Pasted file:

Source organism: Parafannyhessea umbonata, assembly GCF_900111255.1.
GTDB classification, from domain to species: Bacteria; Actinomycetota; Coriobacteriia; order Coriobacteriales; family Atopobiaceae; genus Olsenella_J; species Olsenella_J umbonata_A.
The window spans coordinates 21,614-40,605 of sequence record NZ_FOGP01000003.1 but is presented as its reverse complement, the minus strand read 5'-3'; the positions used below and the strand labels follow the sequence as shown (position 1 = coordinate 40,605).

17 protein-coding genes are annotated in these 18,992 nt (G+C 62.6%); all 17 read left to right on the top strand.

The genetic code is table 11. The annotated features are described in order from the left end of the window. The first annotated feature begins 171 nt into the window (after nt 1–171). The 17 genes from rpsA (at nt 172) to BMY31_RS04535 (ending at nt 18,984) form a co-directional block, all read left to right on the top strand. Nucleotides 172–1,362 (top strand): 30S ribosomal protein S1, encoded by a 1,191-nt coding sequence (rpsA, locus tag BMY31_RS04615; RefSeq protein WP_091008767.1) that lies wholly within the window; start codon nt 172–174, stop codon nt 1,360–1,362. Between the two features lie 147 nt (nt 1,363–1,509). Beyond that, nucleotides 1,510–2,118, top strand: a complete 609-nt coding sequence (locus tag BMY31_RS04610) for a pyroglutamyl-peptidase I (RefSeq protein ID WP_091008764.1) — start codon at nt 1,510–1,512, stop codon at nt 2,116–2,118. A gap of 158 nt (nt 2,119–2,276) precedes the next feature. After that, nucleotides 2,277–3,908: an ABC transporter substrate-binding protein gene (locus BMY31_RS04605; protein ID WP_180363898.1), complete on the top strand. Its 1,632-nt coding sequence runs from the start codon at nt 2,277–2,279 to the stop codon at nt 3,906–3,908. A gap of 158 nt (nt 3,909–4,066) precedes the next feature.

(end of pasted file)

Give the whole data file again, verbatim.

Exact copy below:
Source organism: Parafannyhessea umbonata, assembly GCF_900111255.1.
GTDB classification, from domain to species: Bacteria; Actinomycetota; Coriobacteriia; order Coriobacteriales; family Atopobiaceae; genus Olsenella_J; species Olsenella_J umbonata_A.
The window spans coordinates 21,614-40,605 of sequence record NZ_FOGP01000003.1 but is presented as its reverse complement, the minus strand read 5'-3'; the positions used below and the strand labels follow the sequence as shown (position 1 = coordinate 40,605).

17 protein-coding genes are annotated in these 18,992 nt (G+C 62.6%); all 17 read left to right on the top strand.

The genetic code is table 11. The annotated features are described in order from the left end of the window. The first annotated feature begins 171 nt into the window (after nt 1–171). The 17 genes from rpsA (at nt 172) to BMY31_RS04535 (ending at nt 18,984) form a co-directional block, all read left to right on the top strand. Nucleotides 172–1,362 (top strand): 30S ribosomal protein S1, encoded by a 1,191-nt coding sequence (rpsA, locus tag BMY31_RS04615; RefSeq protein WP_091008767.1) that lies wholly within the window; start codon nt 172–174, stop codon nt 1,360–1,362. Between the two features lie 147 nt (nt 1,363–1,509). Beyond that, nucleotides 1,510–2,118, top strand: a complete 609-nt coding sequence (locus tag BMY31_RS04610) for a pyroglutamyl-peptidase I (RefSeq protein ID WP_091008764.1) — start codon at nt 1,510–1,512, stop codon at nt 2,116–2,118. A gap of 158 nt (nt 2,119–2,276) precedes the next feature. After that, nucleotides 2,277–3,908: an ABC transporter substrate-binding protein gene (locus BMY31_RS04605; protein ID WP_180363898.1), complete on the top strand. Its 1,632-nt coding sequence runs from the start codon at nt 2,277–2,279 to the stop codon at nt 3,906–3,908. A gap of 158 nt (nt 3,909–4,066) precedes the next feature.